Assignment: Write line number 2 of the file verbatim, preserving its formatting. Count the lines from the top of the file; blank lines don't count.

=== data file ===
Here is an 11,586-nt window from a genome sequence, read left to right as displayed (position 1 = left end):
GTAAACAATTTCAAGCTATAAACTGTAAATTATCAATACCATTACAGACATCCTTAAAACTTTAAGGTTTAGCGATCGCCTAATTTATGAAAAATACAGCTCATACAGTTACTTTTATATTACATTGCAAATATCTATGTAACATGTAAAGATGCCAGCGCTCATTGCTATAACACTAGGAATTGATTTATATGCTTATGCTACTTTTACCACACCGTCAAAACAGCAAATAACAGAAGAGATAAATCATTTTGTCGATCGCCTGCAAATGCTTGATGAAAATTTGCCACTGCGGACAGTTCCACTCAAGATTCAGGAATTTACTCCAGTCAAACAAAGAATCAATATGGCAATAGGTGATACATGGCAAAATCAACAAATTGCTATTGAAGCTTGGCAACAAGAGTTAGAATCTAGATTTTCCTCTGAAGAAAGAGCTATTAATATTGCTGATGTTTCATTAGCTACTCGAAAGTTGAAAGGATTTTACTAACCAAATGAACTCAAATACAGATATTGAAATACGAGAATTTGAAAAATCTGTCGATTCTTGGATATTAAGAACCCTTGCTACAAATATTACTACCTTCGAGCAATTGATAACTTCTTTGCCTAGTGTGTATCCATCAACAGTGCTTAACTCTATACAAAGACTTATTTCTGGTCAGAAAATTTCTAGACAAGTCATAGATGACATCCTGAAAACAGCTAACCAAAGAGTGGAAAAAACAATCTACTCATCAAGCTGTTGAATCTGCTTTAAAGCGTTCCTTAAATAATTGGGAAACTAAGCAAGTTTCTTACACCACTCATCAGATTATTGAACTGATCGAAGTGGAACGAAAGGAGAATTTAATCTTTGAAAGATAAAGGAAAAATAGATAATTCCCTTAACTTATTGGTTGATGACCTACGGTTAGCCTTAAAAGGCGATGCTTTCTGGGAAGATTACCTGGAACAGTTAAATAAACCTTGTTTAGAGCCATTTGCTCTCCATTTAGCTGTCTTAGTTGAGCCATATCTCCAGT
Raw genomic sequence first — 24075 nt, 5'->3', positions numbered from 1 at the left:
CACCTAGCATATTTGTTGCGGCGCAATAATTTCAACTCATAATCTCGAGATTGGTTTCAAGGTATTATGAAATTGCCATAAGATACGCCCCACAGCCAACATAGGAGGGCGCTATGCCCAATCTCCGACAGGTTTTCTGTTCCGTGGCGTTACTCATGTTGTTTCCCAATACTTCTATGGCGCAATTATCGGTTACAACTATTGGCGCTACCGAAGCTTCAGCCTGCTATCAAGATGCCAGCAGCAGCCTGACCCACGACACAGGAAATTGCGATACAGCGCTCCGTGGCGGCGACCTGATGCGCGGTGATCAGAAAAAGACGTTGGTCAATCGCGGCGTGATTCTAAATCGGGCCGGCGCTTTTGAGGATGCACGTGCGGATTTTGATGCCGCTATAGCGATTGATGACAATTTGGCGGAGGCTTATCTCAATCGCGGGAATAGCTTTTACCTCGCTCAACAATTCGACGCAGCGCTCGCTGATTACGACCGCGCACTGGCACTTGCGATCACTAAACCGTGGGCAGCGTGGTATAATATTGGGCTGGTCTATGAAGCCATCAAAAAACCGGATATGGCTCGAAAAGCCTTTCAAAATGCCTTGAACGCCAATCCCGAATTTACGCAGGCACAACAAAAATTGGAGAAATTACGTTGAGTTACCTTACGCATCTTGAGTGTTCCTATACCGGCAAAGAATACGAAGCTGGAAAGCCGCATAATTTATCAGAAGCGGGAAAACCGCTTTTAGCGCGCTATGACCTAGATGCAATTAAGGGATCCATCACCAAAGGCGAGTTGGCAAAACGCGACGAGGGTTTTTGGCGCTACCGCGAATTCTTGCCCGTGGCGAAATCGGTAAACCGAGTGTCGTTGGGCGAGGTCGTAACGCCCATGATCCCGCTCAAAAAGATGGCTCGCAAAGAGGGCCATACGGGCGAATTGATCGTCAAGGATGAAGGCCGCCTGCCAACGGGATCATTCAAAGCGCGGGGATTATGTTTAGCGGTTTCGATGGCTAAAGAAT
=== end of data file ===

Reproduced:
GTAAACAATTTCAAGCTATAAACTGTAAATTATCAATACCATTACAGACATCCTTAAAACTTTAAGGTTTAGCGATCGCCTAATTTATGAAAAATACAGCTCATACAGTTACTTTTATATTACATTGCAAATATCTATGTAACATGTAAAGATGCCAGCGCTCATTGCTATAACACTAGGAATTGATTTATATGCTTATGCTACTTTTACCACACCGTCAAAACAGCAAATAACAGAAGAGATAAATCATTTTGTCGATCGCCTGCAAATGCTTGATGAAAATTTGCCACTGCGGACAGTTCCACTCAAGATTCAGGAATTTACTCCAGTCAAACAAAGAATCAATATGGCAATAGGTGATACATGGCAAAATCAACAAATTGCTATTGAAGCTTGGCAACAAGAGTTAGAATCTAGATTTTCCTCTGAAGAAAGAGCTATTAATATTGCTGATGTTTCATTAGCTACTCGAAAGTTGAAAGGATTTTACTAACCAAATGAACTCAAATACAGATATTGAAATACGAGAATTTGAAAAATCTGTCGATTCTTGGATATTAAGAACCCTTGCTACAAATATTACTACCTTCGAGCAATTGATAACTTCTTTGCCTAGTGTGTATCCATCAACAGTGCTTAACTCTATACAAAGACTTATTTCTGGTCAGAAAATTTCTAGACAAGTCATAGATGACATCCTGAAAACAGCTAACCAAAGAGTGGAAAAAACAATCTACTCATCAAGCTGTTGAATCTGCTTTAAAGCGTTCCTTAAATAATTGGGAAACTAAGCAAGTTTCTTACACCACTCATCAGATTATTGAACTGATCGAAGTGGAACGAAAGGAGAATTTAATCTTTGAAAGATAAAGGAAAAATAGATAATTCCCTTAACTTATTGGTTGATGACCTACGGTTAGCCTTAAAAGGCGATGCTTTCTGGGAAGATTACCTGGAACAGTTAAATAAACCTTGTTTAGAGCCATTTGCTCTCCATTTAGCTGTCTTAGTTGAGCCATATCTCCAGT